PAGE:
We have two Egyptian documents on the subject: one is a huge papyrus, the largest in existence today. It is about 40 meters long and is called the “Great Harris Papyrus.” One part of the puzzle is written on this papyrus, and the other part is to be found on a monument set up by Setnakhte in the city of Yeb, or Elephantine, the same city where many years later Jewish Israelite soldiers lived under Persian rule. These two sources complement each other.

The Harris Papyrus tells of a neglected Egypt, lacking a single ruler. Each region had a local officer or king, and they quarreled and murdered each other. There is also mention of “empty years,” which could perhaps be a reference to the famine. Then it says that someone took over the throne. The word used on the papyrus is “irsu,” which can mean “someone who made himself,” or it could be a given name. Since we are not familiar with the name “Irsu,” either in Egypt or elsewhere in the region, I favor the first option. This would mean that the text is about someone who appointed himself as a ruler, meaning he was not worthy to inherit the throne of the pharaohs and took power by improper means. It also says he was “haru,” meaning he came from Syria, Canaan, or Transjordan, all of which are called “Haru.” So a person of Syrian or Canaanite origin appoints himself as a prince, as a ruler. He levies taxes on the entire country. He and his followers despoil the Egyptian gods and prohibit the bringing of offerings in the temples.

The papyrus goes on to tell of a turning point when the Egyptian gods took pity on the land and restored the son born of them to power. That was Setnakhte, founder of the twentieth dynasty. He restored order throughout the country, executed the evildoers, and cleansed the great throne of Egypt. In other words, following Tausert’s death, a “Haru”—a Canaanite, Syrian, or Transjordanian—came and took over Egyptian rule. He brought with him a large group of followers who objected to the Egyptian gods and their rituals. He and his followers took over the country for a time and exploited it economically. Setnakhte then battled this foreigner, removed him from the throne, stripped him of power, and ascended the throne in his place.

This document was not written at the time of the events described in it but only several decades later, toward the end of the reign of Ramses III, Setnakhte’s successor. I mentioned another document we have, however, which was written soon after the battle for power in Egypt. This second document is a monument discovered in Yabe, on the island of Elephantine, and dated to the second year of Setnakhte’s reign. There it is written that Setnakhte cleansed Egypt of those who had led her in a mistaken direction, who had defrauded her. His enemies were seized with fear and “fled like swallows fleeing the hawk,” leaving behind the silver and gold that Setnakhte’s enemies gave to the Asians they wanted to bring in as reinforcements, as allies. This plan of bringing mercenaries paid with Egyptian silver and gold failed, and Setnakhte drove them all out of Egypt. Following this expulsion of Setnakhte’s enemies from Egypt, the people became God-fearing once more.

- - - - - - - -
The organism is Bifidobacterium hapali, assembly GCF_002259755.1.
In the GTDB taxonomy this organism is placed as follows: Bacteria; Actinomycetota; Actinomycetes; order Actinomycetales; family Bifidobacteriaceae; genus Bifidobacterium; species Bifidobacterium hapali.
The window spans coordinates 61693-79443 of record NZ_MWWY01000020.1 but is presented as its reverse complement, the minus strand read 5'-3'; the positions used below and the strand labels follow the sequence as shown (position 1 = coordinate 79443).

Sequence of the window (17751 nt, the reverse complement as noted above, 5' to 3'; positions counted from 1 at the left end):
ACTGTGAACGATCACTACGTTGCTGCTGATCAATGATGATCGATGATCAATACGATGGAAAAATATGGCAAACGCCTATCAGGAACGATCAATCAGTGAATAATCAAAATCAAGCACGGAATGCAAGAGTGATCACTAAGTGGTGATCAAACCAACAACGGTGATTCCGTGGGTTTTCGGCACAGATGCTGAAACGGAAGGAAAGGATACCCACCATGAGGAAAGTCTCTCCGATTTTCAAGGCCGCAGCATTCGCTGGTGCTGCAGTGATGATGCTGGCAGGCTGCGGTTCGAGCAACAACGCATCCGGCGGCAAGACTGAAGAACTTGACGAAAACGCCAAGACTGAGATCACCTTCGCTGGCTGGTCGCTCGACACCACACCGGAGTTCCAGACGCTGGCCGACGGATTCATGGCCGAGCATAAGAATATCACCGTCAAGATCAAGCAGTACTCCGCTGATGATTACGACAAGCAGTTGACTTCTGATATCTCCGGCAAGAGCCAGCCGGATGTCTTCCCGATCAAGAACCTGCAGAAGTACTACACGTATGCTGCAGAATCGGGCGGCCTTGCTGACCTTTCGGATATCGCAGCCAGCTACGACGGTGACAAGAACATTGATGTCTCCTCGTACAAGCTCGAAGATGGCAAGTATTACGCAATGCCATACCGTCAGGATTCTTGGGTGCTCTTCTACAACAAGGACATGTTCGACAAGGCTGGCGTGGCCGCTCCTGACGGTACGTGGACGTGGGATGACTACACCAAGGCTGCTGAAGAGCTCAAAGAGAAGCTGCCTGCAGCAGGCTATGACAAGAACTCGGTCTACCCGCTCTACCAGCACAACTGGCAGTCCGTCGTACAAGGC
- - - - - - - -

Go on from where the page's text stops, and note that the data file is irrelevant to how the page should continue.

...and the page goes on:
If I were to conflate what is written in these two Egyptian sources, the following story of the end of the nineteenth dynasty and the beginning of the twentieth emerges. Tausert died around 1188 BCE, and her death was followed by two years of internal conflict in Egypt, because she did not have any living offspring and therefore no clear heir. Then someone of Canaanite or Syrian origin took over rule in Egypt. This man despised Egyptian rituals and prohibited offerings to the Egyptian gods. He imported allies from Asia—from somewhere in Syria, Lebanon, or Canaan—whom he paid with silver and gold. Setnakhte, founder of the twentieth dynasty, fought against the foreigner and his Asian allies who had taken over the country, and succeeded in driving them out.